Angle of attack for a rod/piston in a cylinder

Summary
I am looking to stroke an inline Ford 6 cylinder. A friend once used chevy rods in a 240 to DE-STROKE it for higher RPM's.
Is there a way to determine the best rod length/piston pin position/stroke, to achieve maximum RPM without too much cylinder wall stress? Looking from the crank end as it rotates, it appears as it reaches maximum outboard swing, it causes stress on the cylinder wall as the piston starts up the cylinder. I want to find best rod length when stroking an engine, to achieve max RPM without too much stress on cylinder walls. For now I am simply looking at theory and possible over-the-counter parts options. Throwing things out of balance and throwing pistons through the block are my main concerns.
 

ChemAir

Gold Member
120
110
https://rehermorrison.com/tech-talk-10-by-the-book/

It really depends on the design of the piston, wrist pin location, crank clearance, and cylinder block. I ran full race stuff and didn't care what the ratio was (as long as there were 8 rods and 8 pistons 1:1 ratio), because it was getting rebuilt pretty soon, and the block, pistons, crank were all designed to work together.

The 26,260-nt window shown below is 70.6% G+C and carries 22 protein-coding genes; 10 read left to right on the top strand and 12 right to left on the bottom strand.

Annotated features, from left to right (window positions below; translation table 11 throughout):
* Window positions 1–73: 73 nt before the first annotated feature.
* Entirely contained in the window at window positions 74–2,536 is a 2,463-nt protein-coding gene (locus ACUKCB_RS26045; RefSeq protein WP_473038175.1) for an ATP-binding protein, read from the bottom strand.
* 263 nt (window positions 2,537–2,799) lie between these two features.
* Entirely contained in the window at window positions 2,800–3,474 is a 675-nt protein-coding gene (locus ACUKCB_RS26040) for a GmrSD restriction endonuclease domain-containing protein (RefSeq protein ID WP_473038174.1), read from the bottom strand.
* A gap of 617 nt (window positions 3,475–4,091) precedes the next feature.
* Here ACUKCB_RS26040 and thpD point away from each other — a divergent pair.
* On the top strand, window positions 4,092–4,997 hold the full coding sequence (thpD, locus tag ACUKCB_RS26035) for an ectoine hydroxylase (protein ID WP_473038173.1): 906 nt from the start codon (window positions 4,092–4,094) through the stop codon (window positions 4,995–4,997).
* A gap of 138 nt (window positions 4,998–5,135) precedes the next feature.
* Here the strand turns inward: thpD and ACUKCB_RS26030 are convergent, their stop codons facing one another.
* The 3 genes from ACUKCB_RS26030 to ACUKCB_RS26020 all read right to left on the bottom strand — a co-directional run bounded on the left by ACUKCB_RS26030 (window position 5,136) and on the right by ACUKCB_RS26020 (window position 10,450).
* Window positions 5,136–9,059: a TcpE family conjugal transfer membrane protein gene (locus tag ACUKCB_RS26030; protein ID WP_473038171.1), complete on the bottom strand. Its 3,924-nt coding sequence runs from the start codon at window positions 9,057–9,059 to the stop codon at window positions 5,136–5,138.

A little more stroke will probably be no issue, but when you get near the limits, clearances to the block, cam, rods, etc.. will all need to change. 200 six cylinders aren't all that common these days. I'd talk to a machine shop that has worked on these that may know what (not) to do. They may have knowledge of known weak points/strong points in that engine.
 

Ranger Mike

Science Advisor
Gold Member
2,066
173
changing to a diffrent connectiong rod will only build you headaches. YOU can not destroke an engine doing this. the only way to change the stroke is to weld on the crankshaft rod journal to increase stroke or offset grind the rod journal to destroke it. rod length change will NOT change the stroke.
 
Last edited:
Okay guys, I really do understand how the stroke of an engine is increased or decreased...REALLY! I guess my question was stated poorly. With the change in stroke the angle at which the rod approaches the cylinder wall on its way up changes. Too much angle and excessive side stress is placed on the wall...if the rod does not hit the block. The piston also is stressed more. I was wondering if any formulas are available to find a ballpark figure for a given stroke (throw), as it relates to bore. The cylinder skirt, rod shape, and other things must be considered, but if a formula can get one close, maybe a few headaches can be avoided before building. I am not an engineer, but I am very familiar with "measure twice, cut once." Thanks for info so far.
 

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